MA Leadership alumna Elaine Shantz introduces retirement and senior living leadership course at the University of Guelph
When Elaine Shantz started her search for executive education, she knew she wanted an opportunity that would be relevant to her role as a leader and complement the wealth of experience she already had. When she enrolled in the MA Leadership program at the University of Guelph, she found that education in a flexible format that encouraged networking among students and hands-on learning.
Now Shantz is hoping to provide future students with the same experience and educate them on leading in the senior care sector. This fall, she will assume the role of instructor for the Foundations of Leadership for Retirement and Senior Living course. In this Q&A, she discusses her career in senior care and how she thinks students of this new course will benefit from the curriculum.
How did your career in senior care start? What sparked your interest in working in the industry?
I always tell people I had three lives - one in hospitality, one in banking and now in senior care. I was the VP of Operations for a large credit union when a senior care owner/operator approached me to consider an opportunity. After a great deal of discussion, I was convinced that leadership skills are transferable from one sector to another. You can learn the business aspect of an organization. I came to believe I could make a difference as a leader in the world of “care”.
What do you find most rewarding about your work?
There are so many aspects of my work that are incredibly rewarding. Making the difference in the life of a senior at a vulnerable stage in their life is so important. That said, at this stage in my career if I needed to pick one thing that was most rewarding it would be the privilege to mentor others by sharing my experience, and guiding and encouraging other leaders to grow in their knowledge, expertise and approach to care.
How did the idea to create an executive education course focused on senior living develop?
It is interesting how ideas percolate below the surface and then all of a sudden have the opportunity to bubble up and be embraced. I am part of the Quality Committee for the Ontario Long Term Care Association. We spend time discussing the future needs of the sector. In this growing sector, we are very aware of the need to develop leaders who are passionate about senior living. At the same time, I met Julia Christensen Hughes, dean of the College of Business and Economics. We embarked on an initial conversation of her dream to develop graduate studies in senior living. That one conversation led us to where we are today.
Why do you think education focused on senior care is important?
If we look at the demographics of our country we know this sector will explode over the next ten years. Senior living is a people intense sector. It requires leaders with unique abilities, who have the ability to understand, knowledge of the trends and legislation, and the skills to develop relationships critical to success. I believe leaders who take the time to educate themselves on this growing sector will develop a passion for the world of senior living.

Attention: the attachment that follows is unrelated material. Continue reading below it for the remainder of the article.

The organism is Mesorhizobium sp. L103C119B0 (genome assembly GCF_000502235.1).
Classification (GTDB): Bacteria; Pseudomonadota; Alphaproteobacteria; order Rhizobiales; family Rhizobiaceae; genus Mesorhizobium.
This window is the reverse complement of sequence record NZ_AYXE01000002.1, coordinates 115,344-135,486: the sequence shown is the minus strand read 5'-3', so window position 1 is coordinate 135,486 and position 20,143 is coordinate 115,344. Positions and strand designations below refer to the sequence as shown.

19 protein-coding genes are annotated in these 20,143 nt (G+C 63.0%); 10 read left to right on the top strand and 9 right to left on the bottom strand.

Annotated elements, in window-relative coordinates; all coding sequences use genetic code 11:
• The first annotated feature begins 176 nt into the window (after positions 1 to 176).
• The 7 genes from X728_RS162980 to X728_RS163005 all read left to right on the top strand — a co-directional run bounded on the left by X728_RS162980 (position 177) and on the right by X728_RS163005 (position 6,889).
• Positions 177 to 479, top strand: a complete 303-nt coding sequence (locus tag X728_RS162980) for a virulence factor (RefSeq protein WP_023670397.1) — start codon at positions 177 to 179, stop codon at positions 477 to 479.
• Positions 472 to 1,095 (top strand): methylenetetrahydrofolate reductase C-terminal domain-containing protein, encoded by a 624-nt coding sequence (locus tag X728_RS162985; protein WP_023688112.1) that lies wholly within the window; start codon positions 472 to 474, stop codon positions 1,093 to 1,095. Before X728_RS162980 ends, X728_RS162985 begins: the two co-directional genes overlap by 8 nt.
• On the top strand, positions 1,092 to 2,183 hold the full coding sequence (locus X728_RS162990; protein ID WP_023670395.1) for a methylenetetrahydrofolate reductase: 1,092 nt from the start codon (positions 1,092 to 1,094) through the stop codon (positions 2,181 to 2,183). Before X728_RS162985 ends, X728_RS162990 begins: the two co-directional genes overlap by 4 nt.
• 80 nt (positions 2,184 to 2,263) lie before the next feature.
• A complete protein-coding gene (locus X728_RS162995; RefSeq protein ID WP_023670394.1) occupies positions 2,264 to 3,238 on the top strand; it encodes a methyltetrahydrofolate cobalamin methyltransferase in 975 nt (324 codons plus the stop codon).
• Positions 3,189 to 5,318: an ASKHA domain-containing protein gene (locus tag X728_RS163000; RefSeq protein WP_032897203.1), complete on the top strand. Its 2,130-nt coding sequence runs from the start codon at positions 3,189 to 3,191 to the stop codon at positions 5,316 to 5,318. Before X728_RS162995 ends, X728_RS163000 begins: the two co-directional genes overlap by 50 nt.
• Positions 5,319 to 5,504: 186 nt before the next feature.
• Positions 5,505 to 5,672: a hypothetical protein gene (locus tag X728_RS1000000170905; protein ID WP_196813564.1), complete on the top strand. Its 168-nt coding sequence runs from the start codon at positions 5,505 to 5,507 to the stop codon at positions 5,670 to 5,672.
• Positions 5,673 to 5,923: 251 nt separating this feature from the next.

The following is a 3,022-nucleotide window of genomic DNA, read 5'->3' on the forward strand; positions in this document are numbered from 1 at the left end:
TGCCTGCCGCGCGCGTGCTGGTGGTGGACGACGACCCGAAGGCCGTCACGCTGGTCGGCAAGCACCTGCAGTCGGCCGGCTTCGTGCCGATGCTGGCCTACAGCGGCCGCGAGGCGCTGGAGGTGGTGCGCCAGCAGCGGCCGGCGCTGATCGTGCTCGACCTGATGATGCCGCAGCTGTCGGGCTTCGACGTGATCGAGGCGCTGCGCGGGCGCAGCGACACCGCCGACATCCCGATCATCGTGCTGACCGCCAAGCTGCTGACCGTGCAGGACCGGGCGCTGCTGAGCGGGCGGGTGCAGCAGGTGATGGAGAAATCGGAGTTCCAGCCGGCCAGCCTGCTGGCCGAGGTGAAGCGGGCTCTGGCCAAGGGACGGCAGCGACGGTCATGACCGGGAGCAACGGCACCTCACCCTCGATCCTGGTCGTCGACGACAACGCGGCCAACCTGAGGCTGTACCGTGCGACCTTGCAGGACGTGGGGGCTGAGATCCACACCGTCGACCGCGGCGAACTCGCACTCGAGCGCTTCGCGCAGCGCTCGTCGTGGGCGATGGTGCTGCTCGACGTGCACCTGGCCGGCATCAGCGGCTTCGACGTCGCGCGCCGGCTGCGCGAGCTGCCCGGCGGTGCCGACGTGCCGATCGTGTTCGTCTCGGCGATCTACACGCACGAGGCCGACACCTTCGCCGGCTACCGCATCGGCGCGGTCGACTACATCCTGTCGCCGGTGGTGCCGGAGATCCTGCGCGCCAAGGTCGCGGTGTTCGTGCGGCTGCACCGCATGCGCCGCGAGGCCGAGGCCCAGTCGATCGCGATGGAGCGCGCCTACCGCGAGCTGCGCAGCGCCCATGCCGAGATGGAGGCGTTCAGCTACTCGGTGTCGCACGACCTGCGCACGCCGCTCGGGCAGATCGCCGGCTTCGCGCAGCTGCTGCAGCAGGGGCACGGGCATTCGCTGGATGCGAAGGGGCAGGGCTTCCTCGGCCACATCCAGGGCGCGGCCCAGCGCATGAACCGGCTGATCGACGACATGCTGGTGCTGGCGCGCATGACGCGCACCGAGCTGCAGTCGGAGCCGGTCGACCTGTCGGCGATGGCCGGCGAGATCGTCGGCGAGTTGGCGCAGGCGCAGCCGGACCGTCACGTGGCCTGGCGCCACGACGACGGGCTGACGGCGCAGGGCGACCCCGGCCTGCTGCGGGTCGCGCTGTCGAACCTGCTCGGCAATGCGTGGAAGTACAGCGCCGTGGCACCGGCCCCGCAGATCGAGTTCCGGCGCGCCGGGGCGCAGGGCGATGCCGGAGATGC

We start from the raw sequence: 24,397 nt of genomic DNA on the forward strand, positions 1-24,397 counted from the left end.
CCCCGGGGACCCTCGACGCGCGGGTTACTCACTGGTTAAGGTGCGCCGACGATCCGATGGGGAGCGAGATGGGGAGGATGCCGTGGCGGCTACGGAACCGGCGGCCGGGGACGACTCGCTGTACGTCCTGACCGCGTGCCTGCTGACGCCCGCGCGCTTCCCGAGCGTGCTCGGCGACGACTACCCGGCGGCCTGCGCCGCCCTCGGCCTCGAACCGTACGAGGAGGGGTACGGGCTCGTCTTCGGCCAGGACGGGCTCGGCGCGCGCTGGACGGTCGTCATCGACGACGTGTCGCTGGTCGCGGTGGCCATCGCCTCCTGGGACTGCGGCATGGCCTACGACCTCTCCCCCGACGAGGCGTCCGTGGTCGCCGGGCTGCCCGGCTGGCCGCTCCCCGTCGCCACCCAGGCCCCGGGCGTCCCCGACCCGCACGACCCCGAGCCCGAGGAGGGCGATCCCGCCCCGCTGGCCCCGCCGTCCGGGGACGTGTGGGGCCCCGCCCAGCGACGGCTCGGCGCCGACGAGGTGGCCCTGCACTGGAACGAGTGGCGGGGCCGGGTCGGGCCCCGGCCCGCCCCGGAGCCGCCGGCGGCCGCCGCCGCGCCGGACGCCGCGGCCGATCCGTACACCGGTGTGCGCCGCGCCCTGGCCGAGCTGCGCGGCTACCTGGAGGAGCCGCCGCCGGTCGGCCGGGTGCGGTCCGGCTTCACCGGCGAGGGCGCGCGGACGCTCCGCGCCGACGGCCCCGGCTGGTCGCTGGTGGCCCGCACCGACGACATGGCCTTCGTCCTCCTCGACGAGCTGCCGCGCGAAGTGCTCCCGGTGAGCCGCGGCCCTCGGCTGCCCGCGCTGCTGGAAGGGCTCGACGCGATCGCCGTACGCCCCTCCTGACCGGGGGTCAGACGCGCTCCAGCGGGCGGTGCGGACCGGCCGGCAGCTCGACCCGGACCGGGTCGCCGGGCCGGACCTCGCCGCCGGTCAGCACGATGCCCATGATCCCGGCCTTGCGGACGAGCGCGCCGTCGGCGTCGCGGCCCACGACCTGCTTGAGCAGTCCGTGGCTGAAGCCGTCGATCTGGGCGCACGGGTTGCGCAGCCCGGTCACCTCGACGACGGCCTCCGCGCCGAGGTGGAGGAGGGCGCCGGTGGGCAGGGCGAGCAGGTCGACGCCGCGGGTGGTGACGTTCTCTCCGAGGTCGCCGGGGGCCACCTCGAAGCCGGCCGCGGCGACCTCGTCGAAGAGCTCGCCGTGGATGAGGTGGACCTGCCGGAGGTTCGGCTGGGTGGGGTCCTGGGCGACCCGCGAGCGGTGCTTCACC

Who would benefit from taking this course?
It is a course that will benefit any student who wishes to expand their horizons and potential opportunities, for example leaders from other sectors and industries who may wish to explore a new opportunity at some point in their career, those who are already in health care looking to expand their expertise, and those who work in a sector that touches on working with seniors (policing or other social services). Finally, there are those who are working in senior living who are hoping to work towards a promotion into a senior level position.
What do you think students will gain from taking this course?
It is our hope that students will enhance their professional knowledge as it applies to understanding the complexity of the senior population, begin to understand essential partnerships of the sector and gain insight into the unique challenges faced by a leader working with seniors. This course might also wet their appetites for what a career in senior living would look like.
What elements of the curriculum do you think will appeal most to students?
I would like to think that all aspects of the curriculum will appeal to the students. The hands-on approach will be exciting. We are taking a full day to tour several senior care continuums. This will include interviews with residents about the choices they made and an interview with the senior leadership team of the organization.
How do you feel your MA Leadership education contributed to your new role as faculty in this course?
Good question. I would like to think the fact that I took the MA leadership gives me a good understanding of what students are looking for in an elective. I have “been there” and can relate to what they are experiencing and hopefully what they are looking for in their course work.